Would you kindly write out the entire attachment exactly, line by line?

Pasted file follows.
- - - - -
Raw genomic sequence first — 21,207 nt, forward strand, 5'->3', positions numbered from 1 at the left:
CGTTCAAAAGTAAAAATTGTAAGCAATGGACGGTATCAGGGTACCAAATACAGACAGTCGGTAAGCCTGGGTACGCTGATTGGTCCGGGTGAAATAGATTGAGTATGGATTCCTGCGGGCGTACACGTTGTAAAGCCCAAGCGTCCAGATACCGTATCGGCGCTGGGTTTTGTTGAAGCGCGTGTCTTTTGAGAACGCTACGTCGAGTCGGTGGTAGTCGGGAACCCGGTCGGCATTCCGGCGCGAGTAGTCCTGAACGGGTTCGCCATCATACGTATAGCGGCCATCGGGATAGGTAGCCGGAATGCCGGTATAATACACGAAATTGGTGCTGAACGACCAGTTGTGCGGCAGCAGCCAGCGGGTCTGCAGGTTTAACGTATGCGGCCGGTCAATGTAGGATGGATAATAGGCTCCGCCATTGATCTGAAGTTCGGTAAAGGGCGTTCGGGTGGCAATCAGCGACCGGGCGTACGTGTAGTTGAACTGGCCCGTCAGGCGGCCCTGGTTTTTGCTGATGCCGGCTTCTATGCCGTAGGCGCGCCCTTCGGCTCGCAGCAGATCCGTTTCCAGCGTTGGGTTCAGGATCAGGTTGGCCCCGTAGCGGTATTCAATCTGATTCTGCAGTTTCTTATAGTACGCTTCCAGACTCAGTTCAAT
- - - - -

Raw genomic sequence first — 21,207 nt, forward strand, 5'->3', positions numbered from 1 at the left:
CGTTCAAAAGTAAAAATTGTAAGCAATGGACGGTATCAGGGTACCAAATACAGACAGTCGGTAAGCCTGGGTACGCTGATTGGTCCGGGTGAAATAGATTGAGTATGGATTCCTGCGGGCGTACACGTTGTAAAGCCCAAGCGTCCAGATACCGTATCGGCGCTGGGTTTTGTTGAAGCGCGTGTCTTTTGAGAACGCTACGTCGAGTCGGTGGTAGTCGGGAACCCGGTCGGCATTCCGGCGCGAGTAGTCCTGAACGGGTTCGCCATCATACGTATAGCGGCCATCGGGATAGGTAGCCGGAATGCCGGTATAATACACGAAATTGGTGCTGAACGACCAGTTGTGCGGCAGCAGCCAGCGGGTCTGCAGGTTTAACGTATGCGGCCGGTCAATGTAGGATGGATAATAGGCTCCGCCATTGATCTGAAGTTCGGTAAAGGGCGTTCGGGTGGCAATCAGCGACCGGGCGTACGTGTAGTTGAACTGGCCCGTCAGGCGGCCCTGGTTTTTGCTGATGCCGGCTTCTATGCCGTAGGCGCGCCCTTCGGCTCGCAGCAGATCCGTTTCCAGCGTTGGGTTCAGGATCAGGTTGGCCCCGTAGCGGTATTCAATCTGATTCTGCAGTTTCTTATAGTACGCTTCCAGACTCAGTTCAAT